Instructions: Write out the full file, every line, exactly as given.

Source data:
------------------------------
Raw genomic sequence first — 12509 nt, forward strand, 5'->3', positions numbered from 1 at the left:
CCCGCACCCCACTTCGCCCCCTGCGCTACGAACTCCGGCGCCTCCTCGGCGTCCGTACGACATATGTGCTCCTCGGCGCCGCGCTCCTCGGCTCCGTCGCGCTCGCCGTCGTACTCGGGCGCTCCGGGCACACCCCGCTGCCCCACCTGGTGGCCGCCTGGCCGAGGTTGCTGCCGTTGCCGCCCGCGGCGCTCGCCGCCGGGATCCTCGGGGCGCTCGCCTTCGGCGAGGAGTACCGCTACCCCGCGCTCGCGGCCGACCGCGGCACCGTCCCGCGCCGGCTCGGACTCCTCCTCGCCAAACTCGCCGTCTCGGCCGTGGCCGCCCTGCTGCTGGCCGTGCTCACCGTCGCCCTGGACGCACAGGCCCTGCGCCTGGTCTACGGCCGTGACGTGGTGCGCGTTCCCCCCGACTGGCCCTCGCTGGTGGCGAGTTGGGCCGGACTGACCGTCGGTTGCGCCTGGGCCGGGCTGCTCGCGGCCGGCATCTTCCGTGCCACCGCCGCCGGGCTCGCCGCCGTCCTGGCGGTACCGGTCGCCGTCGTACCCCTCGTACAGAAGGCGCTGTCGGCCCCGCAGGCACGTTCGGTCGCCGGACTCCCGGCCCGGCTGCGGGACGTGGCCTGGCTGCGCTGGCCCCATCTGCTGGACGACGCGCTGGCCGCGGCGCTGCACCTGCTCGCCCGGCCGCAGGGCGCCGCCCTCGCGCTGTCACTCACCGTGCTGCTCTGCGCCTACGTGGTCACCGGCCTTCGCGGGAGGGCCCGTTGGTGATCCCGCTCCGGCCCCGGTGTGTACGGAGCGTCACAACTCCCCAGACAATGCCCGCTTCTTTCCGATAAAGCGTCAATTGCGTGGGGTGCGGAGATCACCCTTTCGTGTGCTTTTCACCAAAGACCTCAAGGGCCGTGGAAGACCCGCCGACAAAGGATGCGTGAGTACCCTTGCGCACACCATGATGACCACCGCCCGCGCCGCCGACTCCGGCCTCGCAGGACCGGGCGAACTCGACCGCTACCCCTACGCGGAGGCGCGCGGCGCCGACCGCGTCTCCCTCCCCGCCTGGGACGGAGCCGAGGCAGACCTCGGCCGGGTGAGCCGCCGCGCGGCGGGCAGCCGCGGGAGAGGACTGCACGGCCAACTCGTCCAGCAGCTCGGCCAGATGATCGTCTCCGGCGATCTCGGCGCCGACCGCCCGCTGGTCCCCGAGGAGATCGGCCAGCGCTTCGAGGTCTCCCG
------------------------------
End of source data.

Raw genomic sequence first — 12509 nt, forward strand, 5'->3', positions numbered from 1 at the left:
CCCGCACCCCACTTCGCCCCCTGCGCTACGAACTCCGGCGCCTCCTCGGCGTCCGTACGACATATGTGCTCCTCGGCGCCGCGCTCCTCGGCTCCGTCGCGCTCGCCGTCGTACTCGGGCGCTCCGGGCACACCCCGCTGCCCCACCTGGTGGCCGCCTGGCCGAGGTTGCTGCCGTTGCCGCCCGCGGCGCTCGCCGCCGGGATCCTCGGGGCGCTCGCCTTCGGCGAGGAGTACCGCTACCCCGCGCTCGCGGCCGACCGCGGCACCGTCCCGCGCCGGCTCGGACTCCTCCTCGCCAAACTCGCCGTCTCGGCCGTGGCCGCCCTGCTGCTGGCCGTGCTCACCGTCGCCCTGGACGCACAGGCCCTGCGCCTGGTCTACGGCCGTGACGTGGTGCGCGTTCCCCCCGACTGGCCCTCGCTGGTGGCGAGTTGGGCCGGACTGACCGTCGGTTGCGCCTGGGCCGGGCTGCTCGCGGCCGGCATCTTCCGTGCCACCGCCGCCGGGCTCGCCGCCGTCCTGGCGGTACCGGTCGCCGTCGTACCCCTCGTACAGAAGGCGCTGTCGGCCCCGCAGGCACGTTCGGTCGCCGGACTCCCGGCCCGGCTGCGGGACGTGGCCTGGCTGCGCTGGCCCCATCTGCTGGACGACGCGCTGGCCGCGGCGCTGCACCTGCTCGCCCGGCCGCAGGGCGCCGCCCTCGCGCTGTCACTCACCGTGCTGCTCTGCGCCTACGTGGTCACCGGCCTTCGCGGGAGGGCCCGTTGGTGATCCCGCTCCGGCCCCGGTGTGTACGGAGCGTCACAACTCCCCAGACAATGCCCGCTTCTTTCCGATAAAGCGTCAATTGCGTGGGGTGCGGAGATCACCCTTTCGTGTGCTTTTCACCAAAGACCTCAAGGGCCGTGGAAGACCCGCCGACAAAGGATGCGTGAGTACCCTTGCGCACACCATGATGACCACCGCCCGCGCCGCCGACTCCGGCCTCGCAGGACCGGGCGAACTCGACCGCTACCCCTACGCGGAGGCGCGCGGCGCCGACCGCGTCTCCCTCCCCGCCTGGGACGGAGCCGAGGCAGACCTCGGCCGGGTGAGCCGCCGCGCGGCGGGCAGCCGCGGGAGAGGACTGCACGGCCAACTCGTCCAGCAGCTCGGCCAGATGATCGTCTCCGGCGATCTCGGCGCCGACCGCCCGCTGGTCCCCGAGGAGATCGGCCAGCGCTTCGAGGTCTCCCG